It’s 2012 already – Part 2

Vexilloid of the Roman Empire.

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This post is second in a series by Edward W. Pritchard.  To read more of his writings please visit:
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It’s 2012 already – Part 2
If the social order is catastrophically interrupted in America in 2012, can civilization continue? If for reasons unknown, at this time, and if we were suddenly forced to leave our homes and our cities, could civilization survive?

Chaos and insecurity would accompany a catastrophic shock to the social order. Fear of the future would occur next as we retreated inward and switched from planning for the tomorrow’s aspirations to becoming enmeshed in the struggle for daily survival. Economic conditions can change overnight following a universal jolt to the social order. Could America lose the privilege of having a surplus of food and sustenance suddenly in 2012? Would competition for food cause us to turn violent if scarcity becomes a reality to us who are accustomed to plenty?

For thousands of years civilization has meant cities. Cities typically have disappeared suddenly from earthquake, volcano, tornado, large waves if by the sea, and war. Biological epidemic and sudden climate change are also potential destroyers of cities. Could civilization as we know it survive a climate change of twenty degrees on average? Can famine still destroy civilization?

Ancient Roman civilization followed the pattern of begin, flourish, and eventually disappear. The cities eventually came back, but not quite as Roman civilization. Following the destruction of Western Roman civilization circa 476 an attempt was made to revive the old Roman world by the Eastern Emperor Justinian. Despite his military and political efforts the attempt failed and in 541 a plague, probably bubonic, killed up to 100 million people. Much later in 1348 in Western Europe bubonic plague again destroyed tens of millions of people and destroyed the economic system of feudalism. Somehow civilization survived and eventually many of the same cities that had endured both plagues flourished.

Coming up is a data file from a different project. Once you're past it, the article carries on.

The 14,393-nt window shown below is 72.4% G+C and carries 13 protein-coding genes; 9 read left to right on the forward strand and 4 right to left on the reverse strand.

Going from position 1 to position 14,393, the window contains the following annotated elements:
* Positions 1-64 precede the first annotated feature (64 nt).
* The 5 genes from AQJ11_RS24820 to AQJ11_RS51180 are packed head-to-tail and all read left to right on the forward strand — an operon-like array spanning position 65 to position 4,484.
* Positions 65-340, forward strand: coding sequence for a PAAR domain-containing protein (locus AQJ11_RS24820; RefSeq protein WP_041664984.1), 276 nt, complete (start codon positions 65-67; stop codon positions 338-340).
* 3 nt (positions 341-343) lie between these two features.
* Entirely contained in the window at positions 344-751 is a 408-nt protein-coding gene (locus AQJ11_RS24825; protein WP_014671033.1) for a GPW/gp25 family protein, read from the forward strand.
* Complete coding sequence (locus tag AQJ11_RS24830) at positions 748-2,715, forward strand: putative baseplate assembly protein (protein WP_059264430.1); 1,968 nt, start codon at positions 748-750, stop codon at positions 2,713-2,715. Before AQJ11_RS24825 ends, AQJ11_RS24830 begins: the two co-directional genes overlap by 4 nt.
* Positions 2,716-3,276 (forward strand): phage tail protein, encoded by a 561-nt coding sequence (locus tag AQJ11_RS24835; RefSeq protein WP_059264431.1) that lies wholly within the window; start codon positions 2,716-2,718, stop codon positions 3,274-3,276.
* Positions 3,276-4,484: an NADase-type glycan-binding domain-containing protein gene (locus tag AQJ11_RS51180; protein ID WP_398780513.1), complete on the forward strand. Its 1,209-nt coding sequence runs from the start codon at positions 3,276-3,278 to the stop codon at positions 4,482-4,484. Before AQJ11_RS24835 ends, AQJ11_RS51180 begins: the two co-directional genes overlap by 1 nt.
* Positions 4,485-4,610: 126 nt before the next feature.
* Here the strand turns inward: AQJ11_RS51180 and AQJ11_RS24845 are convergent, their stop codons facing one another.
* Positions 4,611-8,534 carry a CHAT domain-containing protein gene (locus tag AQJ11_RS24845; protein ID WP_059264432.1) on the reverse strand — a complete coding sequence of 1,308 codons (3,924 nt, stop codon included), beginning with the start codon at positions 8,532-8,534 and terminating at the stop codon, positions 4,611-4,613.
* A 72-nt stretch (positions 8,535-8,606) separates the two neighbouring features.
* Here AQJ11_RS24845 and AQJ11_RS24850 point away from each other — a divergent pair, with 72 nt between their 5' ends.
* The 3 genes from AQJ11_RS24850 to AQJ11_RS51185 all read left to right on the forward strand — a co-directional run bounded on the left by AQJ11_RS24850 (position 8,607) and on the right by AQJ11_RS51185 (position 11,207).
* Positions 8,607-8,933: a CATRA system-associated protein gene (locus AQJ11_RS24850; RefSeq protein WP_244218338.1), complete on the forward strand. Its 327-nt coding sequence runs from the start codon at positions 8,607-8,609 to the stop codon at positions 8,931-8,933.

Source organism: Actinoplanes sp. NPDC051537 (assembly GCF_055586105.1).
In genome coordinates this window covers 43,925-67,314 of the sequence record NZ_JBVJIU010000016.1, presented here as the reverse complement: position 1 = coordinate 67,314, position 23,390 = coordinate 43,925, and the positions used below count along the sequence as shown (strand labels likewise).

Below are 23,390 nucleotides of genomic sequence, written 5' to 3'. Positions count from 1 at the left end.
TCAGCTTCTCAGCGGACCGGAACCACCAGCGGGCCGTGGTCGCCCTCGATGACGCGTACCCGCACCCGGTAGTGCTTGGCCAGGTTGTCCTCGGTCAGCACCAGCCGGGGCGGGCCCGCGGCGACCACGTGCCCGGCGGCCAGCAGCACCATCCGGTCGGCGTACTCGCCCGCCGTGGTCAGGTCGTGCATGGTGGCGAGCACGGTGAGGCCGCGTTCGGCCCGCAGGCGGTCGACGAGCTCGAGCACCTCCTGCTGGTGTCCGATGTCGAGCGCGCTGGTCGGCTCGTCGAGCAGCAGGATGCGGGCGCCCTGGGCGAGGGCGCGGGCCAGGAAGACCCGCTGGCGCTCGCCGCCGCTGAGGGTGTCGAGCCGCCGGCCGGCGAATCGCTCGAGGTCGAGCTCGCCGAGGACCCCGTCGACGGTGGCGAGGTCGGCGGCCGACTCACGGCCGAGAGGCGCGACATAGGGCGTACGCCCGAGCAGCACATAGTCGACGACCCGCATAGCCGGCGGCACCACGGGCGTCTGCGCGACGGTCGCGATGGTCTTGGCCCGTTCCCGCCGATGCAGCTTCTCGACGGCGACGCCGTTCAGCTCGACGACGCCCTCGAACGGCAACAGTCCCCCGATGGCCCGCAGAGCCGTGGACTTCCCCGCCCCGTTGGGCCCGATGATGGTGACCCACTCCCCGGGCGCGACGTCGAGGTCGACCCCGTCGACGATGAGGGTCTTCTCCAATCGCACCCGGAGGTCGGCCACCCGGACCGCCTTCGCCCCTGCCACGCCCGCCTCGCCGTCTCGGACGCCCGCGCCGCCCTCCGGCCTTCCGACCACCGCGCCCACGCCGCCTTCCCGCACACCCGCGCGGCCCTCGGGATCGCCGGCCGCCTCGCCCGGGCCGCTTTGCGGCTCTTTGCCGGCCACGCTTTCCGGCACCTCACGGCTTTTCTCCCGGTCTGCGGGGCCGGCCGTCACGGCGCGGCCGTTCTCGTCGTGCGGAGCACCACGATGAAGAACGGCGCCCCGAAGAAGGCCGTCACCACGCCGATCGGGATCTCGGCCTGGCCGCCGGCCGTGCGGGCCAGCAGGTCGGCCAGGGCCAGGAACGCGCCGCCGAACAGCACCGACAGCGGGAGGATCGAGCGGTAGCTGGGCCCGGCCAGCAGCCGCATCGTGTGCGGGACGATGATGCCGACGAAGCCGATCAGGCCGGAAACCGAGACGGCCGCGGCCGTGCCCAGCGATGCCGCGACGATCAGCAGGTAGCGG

The Roman Empire around the year 271 AD, with ...

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It took British historian, Edward Gibbon, in the Rise and Fall of the Roman Empire, six lengthy volumes to describe and analyze the reason for the decline and fall of Roman civilization. However among the traditional explanations are the ennui and disillusionment of the citizens of Rome. The exhaustion of the optimism of the citizens of Rome was a factor in the fall of Roman civilization.

American civilization has meant will and optimism about the future, a sense of destiny, and creative energy to meet all challenges. Since at least 1783 Americans have had a sense of permanency and a determined will to grow our cities and promote civilization and culture on the continent.

Despite any catastrophic changes brought about in 2012 by unknown disruptions to civilization, human intelligence would continue. But would we have the will to look forward if we all suddenly left our houses and cities with only what we could carry?

Gibbons, the historian, philosophizing on the fall of Rome, in volume 31, Rise and Fall … ” There exists in human nature a strong propensity to depreciate the advantages, and magnify the evils of the present times.” Sitting here in 2010, is catastrophe in 2012 a product of our ennui and our disillusionment?

Every year is a new adventure. Drink a little wine tomorrow, enjoy your favorite things and buy a present for your Granddaughter. Unknown potential causes lurk ahead. Whether driven by the divine hand, benign nature, or statistical probability, we have little ability to control our destiny. Every year is also more potential suffering for us humans.

Will you be able to pass civilization on to your children and grandchildren? If you were rushing from your home suddenly in 2012, carrying a few treasures of your existence, how would you view the future and how would you remember your past?

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About Cynthia J. Koelker, MD

CYNTHIA J KOELKER , MD is a board-certified family physician with over twenty years of clinical experience. A member of American Mensa, Dr. Koelker holds degrees in biology, humanities, medicine, and music from M.I.T., Case Western Reserve University School of Medicine, and the University of Akron. She served in the National Health Service Corps to finance her medical education.
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